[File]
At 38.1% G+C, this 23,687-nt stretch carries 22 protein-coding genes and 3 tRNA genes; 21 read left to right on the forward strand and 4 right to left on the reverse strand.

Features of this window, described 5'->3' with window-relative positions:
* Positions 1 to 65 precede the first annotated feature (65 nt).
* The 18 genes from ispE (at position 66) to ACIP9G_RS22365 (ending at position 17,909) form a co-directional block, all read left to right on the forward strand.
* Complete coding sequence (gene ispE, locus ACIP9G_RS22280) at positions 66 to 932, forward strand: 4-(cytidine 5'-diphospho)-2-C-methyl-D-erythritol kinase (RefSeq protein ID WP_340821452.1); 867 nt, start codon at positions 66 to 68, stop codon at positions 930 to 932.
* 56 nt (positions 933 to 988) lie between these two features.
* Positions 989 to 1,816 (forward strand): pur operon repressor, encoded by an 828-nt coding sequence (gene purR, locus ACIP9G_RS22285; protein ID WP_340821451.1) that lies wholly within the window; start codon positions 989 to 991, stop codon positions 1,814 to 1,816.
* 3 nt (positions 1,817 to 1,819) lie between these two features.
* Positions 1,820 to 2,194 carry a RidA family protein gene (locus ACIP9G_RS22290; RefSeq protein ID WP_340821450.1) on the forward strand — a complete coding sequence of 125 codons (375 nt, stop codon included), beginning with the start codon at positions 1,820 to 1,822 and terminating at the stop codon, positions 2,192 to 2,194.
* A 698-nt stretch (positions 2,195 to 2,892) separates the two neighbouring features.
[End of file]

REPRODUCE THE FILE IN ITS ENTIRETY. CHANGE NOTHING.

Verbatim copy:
At 38.1% G+C, this 23,687-nt stretch carries 22 protein-coding genes and 3 tRNA genes; 21 read left to right on the forward strand and 4 right to left on the reverse strand.

Features of this window, described 5'->3' with window-relative positions:
* Positions 1 to 65 precede the first annotated feature (65 nt).
* The 18 genes from ispE (at position 66) to ACIP9G_RS22365 (ending at position 17,909) form a co-directional block, all read left to right on the forward strand.
* Complete coding sequence (gene ispE, locus ACIP9G_RS22280) at positions 66 to 932, forward strand: 4-(cytidine 5'-diphospho)-2-C-methyl-D-erythritol kinase (RefSeq protein ID WP_340821452.1); 867 nt, start codon at positions 66 to 68, stop codon at positions 930 to 932.
* 56 nt (positions 933 to 988) lie between these two features.
* Positions 989 to 1,816 (forward strand): pur operon repressor, encoded by an 828-nt coding sequence (gene purR, locus ACIP9G_RS22285; protein ID WP_340821451.1) that lies wholly within the window; start codon positions 989 to 991, stop codon positions 1,814 to 1,816.
* 3 nt (positions 1,817 to 1,819) lie between these two features.
* Positions 1,820 to 2,194 carry a RidA family protein gene (locus ACIP9G_RS22290; RefSeq protein ID WP_340821450.1) on the forward strand — a complete coding sequence of 125 codons (375 nt, stop codon included), beginning with the start codon at positions 1,820 to 1,822 and terminating at the stop codon, positions 2,192 to 2,194.
* A 698-nt stretch (positions 2,195 to 2,892) separates the two neighbouring features.